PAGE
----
Writers can use mind maps in two distinctly different ways. The first is visual brainstorming to trigger creativity and capture ideas. It’s sometimes referred to as clustering. From a central idea you create radials leading to related sub topics. Each subtopic may suggest additional details radiating out from them.
Let’s look at an example you might use in creating a family history. A family tree is really a form of mind map. Begin by writing your name (or the name of the person you are using as a starting point) in the center of a blank page. The assorted lines of the family radiate out from the center branching as they split through the generations. But as you add names along these lines note details like dates, places the person lived, occupations, notable accomplishments, notes on interesting anecdotes etc, about the person. The visual representation of your family will allow you to see connections, commonalities and what’s missing. The map will give you an overview of the book project you want to create.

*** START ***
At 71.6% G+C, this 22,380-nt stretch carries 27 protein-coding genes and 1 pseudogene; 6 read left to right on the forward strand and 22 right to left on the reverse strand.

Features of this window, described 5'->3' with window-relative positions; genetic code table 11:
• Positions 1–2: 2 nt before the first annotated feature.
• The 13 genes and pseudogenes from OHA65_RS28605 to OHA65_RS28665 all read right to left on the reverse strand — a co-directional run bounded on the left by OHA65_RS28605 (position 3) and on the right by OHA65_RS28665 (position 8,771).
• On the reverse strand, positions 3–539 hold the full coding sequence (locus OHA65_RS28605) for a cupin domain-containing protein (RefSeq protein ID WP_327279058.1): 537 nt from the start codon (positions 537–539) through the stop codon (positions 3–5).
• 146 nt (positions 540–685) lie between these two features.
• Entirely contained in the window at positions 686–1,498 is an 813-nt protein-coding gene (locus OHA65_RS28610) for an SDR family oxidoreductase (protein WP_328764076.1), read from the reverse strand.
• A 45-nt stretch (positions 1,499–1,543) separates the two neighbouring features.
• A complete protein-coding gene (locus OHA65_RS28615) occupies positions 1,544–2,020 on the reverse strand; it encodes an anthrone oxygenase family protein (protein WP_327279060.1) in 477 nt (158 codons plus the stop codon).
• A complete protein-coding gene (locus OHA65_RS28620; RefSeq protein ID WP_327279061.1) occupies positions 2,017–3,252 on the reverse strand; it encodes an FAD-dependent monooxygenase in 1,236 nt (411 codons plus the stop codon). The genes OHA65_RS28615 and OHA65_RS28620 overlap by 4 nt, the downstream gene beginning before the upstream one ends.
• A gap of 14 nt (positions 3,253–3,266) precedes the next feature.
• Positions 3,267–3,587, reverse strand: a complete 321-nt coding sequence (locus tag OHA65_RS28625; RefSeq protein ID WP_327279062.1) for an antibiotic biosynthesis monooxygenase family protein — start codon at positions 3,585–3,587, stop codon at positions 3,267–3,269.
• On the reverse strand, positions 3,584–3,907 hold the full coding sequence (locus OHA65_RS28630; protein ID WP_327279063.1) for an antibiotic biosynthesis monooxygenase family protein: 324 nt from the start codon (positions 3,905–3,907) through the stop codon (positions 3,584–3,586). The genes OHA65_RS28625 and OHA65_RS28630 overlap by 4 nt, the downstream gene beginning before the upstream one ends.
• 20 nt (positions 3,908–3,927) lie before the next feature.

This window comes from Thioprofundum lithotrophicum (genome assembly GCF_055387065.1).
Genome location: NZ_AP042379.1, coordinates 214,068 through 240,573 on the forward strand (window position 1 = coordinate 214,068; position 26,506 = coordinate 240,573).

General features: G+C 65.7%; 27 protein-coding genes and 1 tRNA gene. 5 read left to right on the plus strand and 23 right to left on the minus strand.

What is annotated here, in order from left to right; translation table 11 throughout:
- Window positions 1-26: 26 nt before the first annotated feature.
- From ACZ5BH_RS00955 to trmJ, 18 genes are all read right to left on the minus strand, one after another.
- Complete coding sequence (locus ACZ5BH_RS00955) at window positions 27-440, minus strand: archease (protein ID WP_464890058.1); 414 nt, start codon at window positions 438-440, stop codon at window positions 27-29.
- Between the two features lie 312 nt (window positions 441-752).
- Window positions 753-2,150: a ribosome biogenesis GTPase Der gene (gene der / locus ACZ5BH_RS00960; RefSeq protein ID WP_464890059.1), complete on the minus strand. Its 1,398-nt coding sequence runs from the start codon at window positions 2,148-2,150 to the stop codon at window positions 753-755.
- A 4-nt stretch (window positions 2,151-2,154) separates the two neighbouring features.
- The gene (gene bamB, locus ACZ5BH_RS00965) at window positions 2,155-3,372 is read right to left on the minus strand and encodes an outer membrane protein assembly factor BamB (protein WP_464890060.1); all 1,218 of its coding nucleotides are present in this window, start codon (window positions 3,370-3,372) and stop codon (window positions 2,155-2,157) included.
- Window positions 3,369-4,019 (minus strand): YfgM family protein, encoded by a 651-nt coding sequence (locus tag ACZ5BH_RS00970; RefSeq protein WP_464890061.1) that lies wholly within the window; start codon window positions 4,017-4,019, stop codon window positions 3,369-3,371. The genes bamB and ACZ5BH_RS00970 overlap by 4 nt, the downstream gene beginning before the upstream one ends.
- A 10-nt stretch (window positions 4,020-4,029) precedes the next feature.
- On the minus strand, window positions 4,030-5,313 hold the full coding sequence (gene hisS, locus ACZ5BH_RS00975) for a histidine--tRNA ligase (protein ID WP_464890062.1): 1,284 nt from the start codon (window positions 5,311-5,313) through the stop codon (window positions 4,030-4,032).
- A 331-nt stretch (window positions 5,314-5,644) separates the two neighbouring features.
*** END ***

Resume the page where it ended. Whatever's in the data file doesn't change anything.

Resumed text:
The next step is to use your map is as an organizational tool to drill down into the ideas you’ve included. Edit and add detail to your map. If you have duplicated ideas, delete them. Add visuals. Some mappers believe that the visuals work best if hand drawn. I find –given my lack of artistic skills – that photos can work just as well. An image of the family farm house or Uncle Will in his Navy uniform as he heads off to the Pacific in World War II can help focus your thinking. Using colors or icons can help you see connections on the map. For example use blue to show military service, dollar signs to show ancestors who were entrepreneurs or businessmen. These connections may suggest themes that you’ll want to develop in your book.
The second way to use mapping is to focus on details. The example below shows a writer Joanna Penn’s mind map focusing on capturing details and ideas on how to describe a storm in Arizona.
An author may create several of these very focused maps to illuminate particular elements of the kind of overview discussed above.
As you begin writing you can use the mind map to create an outline for your book. You will already have the topic, subtopic, detail relationship clearly delineated on the mind map. All you need to do is reproduce it as text.
Some people find that even after creating an outline keeping their map handy helps them stay focused on where they are going with their project.
Mapping works differently for different people. What it always does though is to give the person doing the mapping a visual overview of her project. For a writer having that overview is essential.